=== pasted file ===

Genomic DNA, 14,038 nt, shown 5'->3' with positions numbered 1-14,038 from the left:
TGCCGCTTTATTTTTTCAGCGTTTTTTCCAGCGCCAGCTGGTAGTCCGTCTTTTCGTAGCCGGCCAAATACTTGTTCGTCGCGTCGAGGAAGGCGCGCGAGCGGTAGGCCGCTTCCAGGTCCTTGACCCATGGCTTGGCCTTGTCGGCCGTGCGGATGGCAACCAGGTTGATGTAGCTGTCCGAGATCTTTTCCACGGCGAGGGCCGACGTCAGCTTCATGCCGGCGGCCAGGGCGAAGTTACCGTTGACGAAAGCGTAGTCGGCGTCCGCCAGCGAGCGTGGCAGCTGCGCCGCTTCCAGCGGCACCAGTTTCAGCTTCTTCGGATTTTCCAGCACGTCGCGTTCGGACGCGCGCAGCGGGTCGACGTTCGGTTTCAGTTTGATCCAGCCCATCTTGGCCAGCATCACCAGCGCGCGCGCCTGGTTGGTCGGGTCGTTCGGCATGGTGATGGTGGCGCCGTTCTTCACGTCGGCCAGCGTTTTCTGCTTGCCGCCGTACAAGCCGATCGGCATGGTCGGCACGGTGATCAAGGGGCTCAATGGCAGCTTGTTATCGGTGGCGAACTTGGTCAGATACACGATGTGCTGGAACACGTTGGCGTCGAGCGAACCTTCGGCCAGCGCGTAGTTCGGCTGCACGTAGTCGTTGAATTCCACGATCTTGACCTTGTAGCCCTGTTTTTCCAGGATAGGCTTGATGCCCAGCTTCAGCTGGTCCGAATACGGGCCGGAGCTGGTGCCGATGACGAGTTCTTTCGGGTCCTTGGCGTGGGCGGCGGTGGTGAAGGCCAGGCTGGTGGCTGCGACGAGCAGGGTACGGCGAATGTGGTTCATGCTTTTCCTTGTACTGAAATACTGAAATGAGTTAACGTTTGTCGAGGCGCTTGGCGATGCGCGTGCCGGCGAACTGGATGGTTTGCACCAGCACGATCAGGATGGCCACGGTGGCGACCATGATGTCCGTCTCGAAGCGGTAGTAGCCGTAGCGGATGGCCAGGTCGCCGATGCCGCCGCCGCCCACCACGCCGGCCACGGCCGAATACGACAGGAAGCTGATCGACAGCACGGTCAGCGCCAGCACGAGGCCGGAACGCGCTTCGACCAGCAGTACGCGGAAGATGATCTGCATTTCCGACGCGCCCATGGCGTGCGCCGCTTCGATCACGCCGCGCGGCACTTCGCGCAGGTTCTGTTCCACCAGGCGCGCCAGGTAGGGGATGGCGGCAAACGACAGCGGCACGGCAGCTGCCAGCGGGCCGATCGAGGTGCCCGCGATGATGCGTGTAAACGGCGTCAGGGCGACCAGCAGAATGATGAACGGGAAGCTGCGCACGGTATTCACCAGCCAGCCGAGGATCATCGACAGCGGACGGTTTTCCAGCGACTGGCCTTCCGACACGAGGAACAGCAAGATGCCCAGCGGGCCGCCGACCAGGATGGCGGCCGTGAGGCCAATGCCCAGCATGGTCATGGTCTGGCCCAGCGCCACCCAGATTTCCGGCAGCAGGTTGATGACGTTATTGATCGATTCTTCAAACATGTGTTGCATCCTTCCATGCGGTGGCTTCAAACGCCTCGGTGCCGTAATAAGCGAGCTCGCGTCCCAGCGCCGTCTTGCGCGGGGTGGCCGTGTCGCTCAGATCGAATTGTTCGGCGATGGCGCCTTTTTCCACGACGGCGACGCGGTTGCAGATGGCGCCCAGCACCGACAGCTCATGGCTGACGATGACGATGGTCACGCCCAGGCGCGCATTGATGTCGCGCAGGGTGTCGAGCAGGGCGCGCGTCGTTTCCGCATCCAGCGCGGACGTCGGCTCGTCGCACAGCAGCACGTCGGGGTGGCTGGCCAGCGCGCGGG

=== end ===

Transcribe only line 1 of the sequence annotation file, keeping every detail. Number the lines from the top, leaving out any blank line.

Genomic DNA, 14,038 nt, shown 5'->3' with positions numbered 1-14,038 from the left: